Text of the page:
Nonfiction

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Parent Hacks by Asha Dornfest is a clever assortment of time saving shortcuts and creative tricks designed to help parents.

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The Most Wanted Man in China is Fang Lizhi’s memoir, written in 1989 but not published until now, four years after his death.

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Lust and Wonder, Augusten Burroughs’ latest memoir (Where does he get all the life experiences to fill so very many memoirs?) begins with a bit of a ba-boom.

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Plato asserted that “What is honored in a country will be cultivated there.” If so,  it could be argued that the U.S.A. today honors computers, social media, and the iPhone.

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It is this kind of insight . . . that makes [Traister’s] important work a significant addition to the literature of sociology and women’s studies.”

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It has been said before and bears repeating, but it is always gratifying when the stories of more obscure incidents and events of a historical period are published for the information and edificati

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The most pertinent fact about Sarah Moon: Now and Then is that this is not some glossy table coffee table book but rather a very scholarly, if not erudite, examination of Sarah Moon’s body

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“This is a volume rich with the wisdom of one of our finest poets, a book laced with darkness and saturated with light.”

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Long before Etan Patz disappeared on his way to school in SoHo, and long before parents suspected the worst might happen to their children at any moment, an 11-year-old boy was kidnapped and murder

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“one line in the book . . . perhaps sums up the vast journey . . . 'a gun gives that ultimate edge of authority to someone who lacks it through intelligence alone.'”

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Make Your Mark is an extraordinary collection of work that will leave a lasting impression.”

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In Paws of Courage: True Tales of Heroic Dogs That Protect and Serve by Nancy Furstinger, readers get a bird’s-eye—make that dog’s-eye—view of the fast-paced lives of military dog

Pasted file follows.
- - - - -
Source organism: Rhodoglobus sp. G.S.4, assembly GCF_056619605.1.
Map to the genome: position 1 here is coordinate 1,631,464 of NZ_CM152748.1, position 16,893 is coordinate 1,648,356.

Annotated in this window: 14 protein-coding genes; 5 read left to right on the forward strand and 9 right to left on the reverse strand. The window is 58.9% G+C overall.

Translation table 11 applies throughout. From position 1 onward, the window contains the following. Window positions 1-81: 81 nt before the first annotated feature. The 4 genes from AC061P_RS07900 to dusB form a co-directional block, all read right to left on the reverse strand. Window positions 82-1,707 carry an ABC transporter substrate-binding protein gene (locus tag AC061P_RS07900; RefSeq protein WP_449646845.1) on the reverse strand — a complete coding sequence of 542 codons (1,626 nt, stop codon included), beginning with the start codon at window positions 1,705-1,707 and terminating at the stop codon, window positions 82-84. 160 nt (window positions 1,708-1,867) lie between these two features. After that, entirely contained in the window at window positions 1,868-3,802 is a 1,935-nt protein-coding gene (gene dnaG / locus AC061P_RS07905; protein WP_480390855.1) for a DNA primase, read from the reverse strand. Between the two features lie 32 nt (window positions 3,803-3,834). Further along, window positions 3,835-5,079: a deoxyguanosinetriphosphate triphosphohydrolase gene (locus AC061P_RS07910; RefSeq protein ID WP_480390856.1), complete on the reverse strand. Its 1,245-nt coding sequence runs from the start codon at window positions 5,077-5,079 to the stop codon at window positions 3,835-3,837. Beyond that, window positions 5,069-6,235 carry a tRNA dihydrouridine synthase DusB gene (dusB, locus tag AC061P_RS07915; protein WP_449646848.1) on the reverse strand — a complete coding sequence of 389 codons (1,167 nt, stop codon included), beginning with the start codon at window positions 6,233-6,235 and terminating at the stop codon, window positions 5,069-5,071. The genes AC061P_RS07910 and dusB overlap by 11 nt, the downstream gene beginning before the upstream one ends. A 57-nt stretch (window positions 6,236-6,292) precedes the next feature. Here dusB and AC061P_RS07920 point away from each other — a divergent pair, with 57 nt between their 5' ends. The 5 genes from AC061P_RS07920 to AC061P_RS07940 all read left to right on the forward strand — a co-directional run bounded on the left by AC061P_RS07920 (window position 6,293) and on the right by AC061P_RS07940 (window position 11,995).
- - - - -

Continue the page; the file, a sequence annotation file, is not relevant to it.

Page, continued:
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In line with the latest of gorgeous cookbooks under #foodporn and #travelporn, Jose Pizarro’s Basque is more than a collection of regional recipes.

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The subtitle of Brooke Hauser’s new biography of Helen Gurley Brown—The Invention of Helen Gurley Brown and the Rise of the Modern Single Woman—is well chosen.

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American “exceptionalism” has once again become a political headline. Few candidates would dare to challenge the underlying truth that America is simply better than all other nations.

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If one picture is worth a thousand words then Night Flowers would be five complete sets of the Encyclopedia Britannica.

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If there were a genre classification “nonfiction thriller” then this riveting book would be its bestselling headliner.

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“. . . the author unravels the secrets of how plants grow in her quest to understand the fundamentals of botany and transform herself into a better gardener in the process.”

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Megan Grumbling won the 2015 Vassar Miller Prize in Poetry for her book about Bernard A. Booker, the unofficial mayor of Ell Pond in rural Maine.

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“bakers of all ages will enjoy this 72-page dessert extravaganza . . .”

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“The fast-paced prose is just as much fun as the illustrations and manages to shine the light on the Great Blondin’s humor as well as his singleness of purpose.”

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In 1930, 18-year-old Betty Thorpe married British diplomat Arthur Pack and left Washington, DC, for Chile where Pack was commissioned.

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“Bonnie Cashin is a law unto herself,” said Bernadine Morris, fashion critic of the New York Times.

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The tale and toll of man’s inhumanity to man is a long, complex, and tragic one, especially when it comes to bondage, slavery, involuntary servitude—call it what you like.

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The War on Alcohol retells the story of Prohibition with a cocktail of case studies, legal analysis, and a broad scope.”

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